John Donnelly

John Francis (Jack) Donnelly

Block 40 Woden District

John Francis (Jack) Donnelly was born at Bywong near Gundaroo, NSW on the 28th June 1885. His parents belonged to the pioneering Donnelly and Massy families who are associated with the Gundaroo and Bungendore districts of NSW.

Donnelly was part of the Light Horse Guard at the Canberra Naming Ceremony in 1913. Donnelly was serving on the staff of Sir William Bridges as Regimental Quartermaster Sergeant when World War 1 began. Along with his younger brother Patrick Donnelly, he embarked for Egypt in October 1914. Donnelly was wounded at Gallipoli in 1915 and in early 1916, transferred to the 2nd Pioneer Battalion on the Western Front.

During the Second Battle of Bullecourt in May 1917, Donnelly commanded several companies in the construction of a communication trench while under intense enemy fire. The trench was a lifeline which enabled the movement of troops and supplies to the front line. The achievement was regarded by war historian Charles Bean as the finest work in the war by the 'Pioneers'. For his efforts, Donnelly was awarded the Distinguished Service Order. He finished the war as Commanding Officer of the 1st Pioneer Battalion.

Jack Donnelly in uniform

John Francis Donnelly in uniform. Photo courtesy of Cathy Dwyer.

Jack Donnelly returned to Bungendore after the war and became an auctioneer while grazing became a sideline. In October 1920, he applied for a Soldier Settlement block in the Federal Capital Territory (FCT). He was allocated his second preference, the 772 acre (312 hectares) Woden Block 40 at an annual rental of £180/2/8. Although he had £800 in cash, Donnelly successfully applied for a repatriation loan to buy stock but repaid it shortly after. In 1922, about 110 acres (44 hectares) fronting the Cotter Road were resumed for a camp for sewerage workers. Donnelly, who did not live on the block, soon complained because the workers were leaving gates open which allowed his stock to stray.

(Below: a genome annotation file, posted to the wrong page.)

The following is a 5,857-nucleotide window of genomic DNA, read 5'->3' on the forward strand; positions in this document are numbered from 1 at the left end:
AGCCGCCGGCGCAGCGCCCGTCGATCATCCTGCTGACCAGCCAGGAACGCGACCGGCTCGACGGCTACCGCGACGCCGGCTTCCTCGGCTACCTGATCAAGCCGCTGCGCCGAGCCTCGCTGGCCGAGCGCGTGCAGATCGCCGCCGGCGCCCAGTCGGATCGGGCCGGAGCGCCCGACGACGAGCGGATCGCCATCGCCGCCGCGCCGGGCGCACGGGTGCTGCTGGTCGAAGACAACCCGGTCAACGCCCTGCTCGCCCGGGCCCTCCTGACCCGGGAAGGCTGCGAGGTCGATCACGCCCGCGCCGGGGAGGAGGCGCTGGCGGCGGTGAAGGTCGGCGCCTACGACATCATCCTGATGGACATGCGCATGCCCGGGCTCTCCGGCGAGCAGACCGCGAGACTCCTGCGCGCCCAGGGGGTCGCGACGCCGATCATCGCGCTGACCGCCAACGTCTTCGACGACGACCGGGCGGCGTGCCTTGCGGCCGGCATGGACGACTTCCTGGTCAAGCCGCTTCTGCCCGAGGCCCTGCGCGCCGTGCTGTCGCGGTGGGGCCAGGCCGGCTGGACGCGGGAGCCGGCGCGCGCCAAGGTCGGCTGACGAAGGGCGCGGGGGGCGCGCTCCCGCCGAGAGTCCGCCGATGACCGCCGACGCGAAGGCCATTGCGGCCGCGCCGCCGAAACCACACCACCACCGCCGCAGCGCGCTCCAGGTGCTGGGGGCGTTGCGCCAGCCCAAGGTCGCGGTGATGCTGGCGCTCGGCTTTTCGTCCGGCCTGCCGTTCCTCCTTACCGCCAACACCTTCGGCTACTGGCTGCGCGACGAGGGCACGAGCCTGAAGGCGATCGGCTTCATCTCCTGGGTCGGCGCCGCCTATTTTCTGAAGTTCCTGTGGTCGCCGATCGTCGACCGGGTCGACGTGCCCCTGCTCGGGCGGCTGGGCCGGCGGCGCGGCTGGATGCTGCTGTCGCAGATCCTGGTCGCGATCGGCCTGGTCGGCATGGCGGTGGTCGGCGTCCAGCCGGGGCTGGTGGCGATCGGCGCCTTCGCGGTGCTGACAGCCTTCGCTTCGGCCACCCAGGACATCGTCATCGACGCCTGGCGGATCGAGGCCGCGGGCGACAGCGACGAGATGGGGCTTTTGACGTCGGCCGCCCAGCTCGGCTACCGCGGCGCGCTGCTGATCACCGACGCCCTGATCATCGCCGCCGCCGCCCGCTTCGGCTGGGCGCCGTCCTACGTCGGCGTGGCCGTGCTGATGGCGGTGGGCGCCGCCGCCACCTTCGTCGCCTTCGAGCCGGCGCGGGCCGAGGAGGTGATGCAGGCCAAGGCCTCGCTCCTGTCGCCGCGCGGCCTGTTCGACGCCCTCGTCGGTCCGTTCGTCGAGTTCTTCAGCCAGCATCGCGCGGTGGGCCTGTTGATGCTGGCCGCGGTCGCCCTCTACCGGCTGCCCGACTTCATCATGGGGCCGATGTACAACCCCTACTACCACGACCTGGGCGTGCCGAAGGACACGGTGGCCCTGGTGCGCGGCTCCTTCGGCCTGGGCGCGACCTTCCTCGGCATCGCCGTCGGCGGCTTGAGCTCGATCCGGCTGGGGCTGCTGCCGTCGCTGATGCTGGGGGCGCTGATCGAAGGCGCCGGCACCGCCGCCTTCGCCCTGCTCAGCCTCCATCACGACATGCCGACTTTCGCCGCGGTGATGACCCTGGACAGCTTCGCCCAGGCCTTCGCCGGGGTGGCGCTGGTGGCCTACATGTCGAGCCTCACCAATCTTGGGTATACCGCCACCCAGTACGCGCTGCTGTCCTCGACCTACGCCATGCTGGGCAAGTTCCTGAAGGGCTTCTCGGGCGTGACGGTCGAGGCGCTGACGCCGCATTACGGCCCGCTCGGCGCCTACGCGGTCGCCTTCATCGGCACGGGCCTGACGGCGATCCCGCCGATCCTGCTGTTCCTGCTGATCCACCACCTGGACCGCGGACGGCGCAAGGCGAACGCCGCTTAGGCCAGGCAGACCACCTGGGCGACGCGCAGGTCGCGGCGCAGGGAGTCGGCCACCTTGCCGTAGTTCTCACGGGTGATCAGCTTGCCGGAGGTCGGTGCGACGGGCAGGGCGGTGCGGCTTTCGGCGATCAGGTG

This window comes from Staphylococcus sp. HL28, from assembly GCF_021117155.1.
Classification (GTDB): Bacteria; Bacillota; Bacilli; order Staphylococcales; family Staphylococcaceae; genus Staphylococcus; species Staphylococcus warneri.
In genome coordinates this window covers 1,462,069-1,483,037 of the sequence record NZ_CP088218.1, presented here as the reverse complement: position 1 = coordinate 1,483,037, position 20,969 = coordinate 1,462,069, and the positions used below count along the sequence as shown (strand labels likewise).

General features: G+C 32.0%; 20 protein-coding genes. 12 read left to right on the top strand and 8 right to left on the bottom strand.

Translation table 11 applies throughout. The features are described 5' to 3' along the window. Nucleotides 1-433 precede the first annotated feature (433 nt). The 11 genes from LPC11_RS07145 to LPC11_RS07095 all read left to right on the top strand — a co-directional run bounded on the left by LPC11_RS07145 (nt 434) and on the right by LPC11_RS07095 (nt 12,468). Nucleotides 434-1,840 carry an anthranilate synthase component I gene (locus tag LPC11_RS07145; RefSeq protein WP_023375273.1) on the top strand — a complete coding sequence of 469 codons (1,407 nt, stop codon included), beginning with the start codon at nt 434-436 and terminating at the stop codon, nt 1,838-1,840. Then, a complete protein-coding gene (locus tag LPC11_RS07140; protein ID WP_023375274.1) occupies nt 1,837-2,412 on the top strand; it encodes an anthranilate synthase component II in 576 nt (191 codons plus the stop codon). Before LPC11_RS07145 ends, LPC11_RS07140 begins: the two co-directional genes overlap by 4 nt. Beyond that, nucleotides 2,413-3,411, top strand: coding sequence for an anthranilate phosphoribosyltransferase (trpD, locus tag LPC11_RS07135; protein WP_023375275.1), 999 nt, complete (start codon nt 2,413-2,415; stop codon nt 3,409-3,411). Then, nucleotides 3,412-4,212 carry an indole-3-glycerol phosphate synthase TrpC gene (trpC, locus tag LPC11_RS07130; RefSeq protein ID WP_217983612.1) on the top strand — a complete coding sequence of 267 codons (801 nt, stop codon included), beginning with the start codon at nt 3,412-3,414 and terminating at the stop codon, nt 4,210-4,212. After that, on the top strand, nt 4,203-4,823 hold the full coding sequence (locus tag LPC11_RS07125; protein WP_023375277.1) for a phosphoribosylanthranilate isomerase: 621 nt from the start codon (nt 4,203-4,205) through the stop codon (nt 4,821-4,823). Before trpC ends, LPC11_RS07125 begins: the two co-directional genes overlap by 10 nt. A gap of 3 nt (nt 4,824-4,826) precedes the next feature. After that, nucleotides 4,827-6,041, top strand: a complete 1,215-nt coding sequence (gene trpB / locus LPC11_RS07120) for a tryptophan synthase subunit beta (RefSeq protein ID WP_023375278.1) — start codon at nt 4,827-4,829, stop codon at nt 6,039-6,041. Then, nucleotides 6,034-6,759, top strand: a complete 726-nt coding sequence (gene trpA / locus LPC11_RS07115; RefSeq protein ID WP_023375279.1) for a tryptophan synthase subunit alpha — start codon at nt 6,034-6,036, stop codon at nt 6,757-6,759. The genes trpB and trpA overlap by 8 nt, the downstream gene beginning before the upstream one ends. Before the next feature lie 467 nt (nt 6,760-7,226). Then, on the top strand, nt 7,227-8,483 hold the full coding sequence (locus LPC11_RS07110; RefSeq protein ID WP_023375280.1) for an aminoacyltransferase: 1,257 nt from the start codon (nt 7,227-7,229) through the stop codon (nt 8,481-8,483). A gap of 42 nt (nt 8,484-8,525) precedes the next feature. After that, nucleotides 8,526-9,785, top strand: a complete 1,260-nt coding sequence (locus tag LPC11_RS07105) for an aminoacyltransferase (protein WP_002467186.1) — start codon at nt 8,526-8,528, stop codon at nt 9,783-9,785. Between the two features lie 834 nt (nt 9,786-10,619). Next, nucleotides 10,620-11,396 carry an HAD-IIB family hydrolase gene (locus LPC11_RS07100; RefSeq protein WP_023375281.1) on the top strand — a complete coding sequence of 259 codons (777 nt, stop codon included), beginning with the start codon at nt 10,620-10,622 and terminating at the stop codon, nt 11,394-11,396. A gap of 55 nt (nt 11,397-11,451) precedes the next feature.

Google Maps image of area c2014 with Woden Block 40 boundary in red

Google Maps image of area c2014 with Woden Block 40 boundary in red.

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Perhaps becoming wary of short term leases near Canberra, Donnelly became interested in a lease held by Frank Hyles at Murryong in the District of Kowen which was about to expire. By February 1924, Donnelly had agreed to swap his lease at Woden for Hyles’ Kowen Block 1. However, in April 1924, the Land Board met at the Acton Amusement Hall and approved the allocation of Block 40, reduced in size to 660 acres (267 hectares), to another returned soldier, Thomas Cargill. Donnelly's lease over Woden Block 40 formally terminated on the 7th July 1924. In December 1925, Woden Block 40 was incorporated into the larger Woden Block 26A.

In 1923, Donnelly married Ellen Cranney in Queanbeyan, NSW. In the late 1950s, the Donnelly family moved to Canberra. Jack Donnelly died on the 18 September 1962 and is buried in Woden Cemetery.


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